Rahat Indori: Simple verses, deep resonance
For poet, professor and lyricist Rahat Indori, the lockdown felt oppressive. He disliked the solitariness. It wasn’t the kind that inspired an artist, he told friends and family
For poet, professor and lyricist Rahat Indori, the lockdown felt oppressive. He disliked the solitariness. It wasn’t the kind that inspired an artist, he told friends and family. He missed being out in his beloved Indore and he longed for the mushairas, those public poetry readings that had made him something as rare as a unicorn— a popular, contemporary Urdu poet.
Born Rahat Qureshi, Indori’s love for the written word began with the Urdu newspapers that his father, a mill worker, would bring home. At the age of 19, Indori participated in his first mushaira in Indore, organised in the neighbourhood of Ranipura, which would become a muse for the poet. He’d return to its streets and people again and again, in person and in verse. “My Delhi is my Ranipura,” he wrote in a poem, referring to the capital’s reputation for inspiring legendary Urdu poets.
By March this year, Indore and Ujjain accounted for nearly 70% of Madhya Pradesh’s Covid cases. Ranipura was declared the epicentre of the outbreak in Indore.
Indori and one particular poem of his — Agar Khilaaf Hone Do [if they oppose, let them] — became a rallying cry during the anti-Citizenship Amendment Act protests. The poet had been performing the poem for years, at events held in different parts of the world; but its belligerent swagger resonated deeply with those who registered their protest against the law that provides citizenship to minority religious identities from neighbouring countries of Pakistan, Bangladesh and Afghanistan, on grounds that it was discriminatory towards Muslims.
The poem quickly commanded a wider audience as in the months before the pandemic struck, Indori was invited to recite the poem on popular television shows. The performances were always theatrical. Restraint was not Indori’s style. He would wring every possible drop of drama out of his words, in sharp contrast to the simple and direct style of his writing, which was frowned upon by many Urdu literary critics for being populist. In recent years, his poetry had become more politically-charged and this made Indori all the more contemporary and popular.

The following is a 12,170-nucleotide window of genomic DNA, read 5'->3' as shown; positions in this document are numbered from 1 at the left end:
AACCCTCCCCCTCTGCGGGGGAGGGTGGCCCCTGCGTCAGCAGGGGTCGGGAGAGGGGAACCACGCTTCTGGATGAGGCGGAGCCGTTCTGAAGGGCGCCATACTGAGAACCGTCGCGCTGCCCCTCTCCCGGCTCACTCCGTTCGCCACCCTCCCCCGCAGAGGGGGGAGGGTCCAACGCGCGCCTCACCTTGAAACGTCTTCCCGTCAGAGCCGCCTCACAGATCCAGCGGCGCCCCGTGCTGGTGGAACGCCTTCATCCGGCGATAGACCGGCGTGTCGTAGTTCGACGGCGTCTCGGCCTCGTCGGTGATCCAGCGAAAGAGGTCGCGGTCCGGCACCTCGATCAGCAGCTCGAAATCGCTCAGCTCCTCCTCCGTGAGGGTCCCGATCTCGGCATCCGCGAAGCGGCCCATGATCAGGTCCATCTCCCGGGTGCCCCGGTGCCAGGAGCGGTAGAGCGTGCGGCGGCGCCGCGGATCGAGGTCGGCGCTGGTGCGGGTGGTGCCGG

“Aasman laaye ho?
Le aao. Zameen pe rakh do.”
[Have you brought the heavens with you?
Bring it in. Set it down upon this earth.]
“Sarhadon par bahut tanaav hai kya
Kuchh pata karo chunav hai kya?”
[Is there a lot of tension on the border?
Ask around, is there an election coming up?]
Before Indori became a professor of Urdu literature at Indore’s Devi Ahilya University, he’d earned his livelihood as a commercial artist. In later years, he would dabble with writing lyrics for mainstream Hindi cinema, but it was a source of satisfaction to Indori that his couplets were more popular than his Bollywood film lyrics. “Rahat Indori’s poetry is absolutely relevant to the times. He always had a comment on anything that was happening around him,” said lyricist Swanand Kirkire, who grew up hero-worshipping Indori as a child in Indore.
The unease that Indori had felt at the start of the lockdown came to its tragic end on August 11, when hours after he was admitted to hospital with Covid-19 and pneumonia, Indori, aged 70, suffered two heart attacks and passed away. He was 70, and is survived by his wife and four children. The poet may have left us, but his words are not lost.
“Sabhi ka khoon hai shaamil yahan ki mitti mein,
Kisi ke baap ka Hindustan thodi hai?”
[This soil is soaked with all our blood
You think India is anyone’s father’s property?]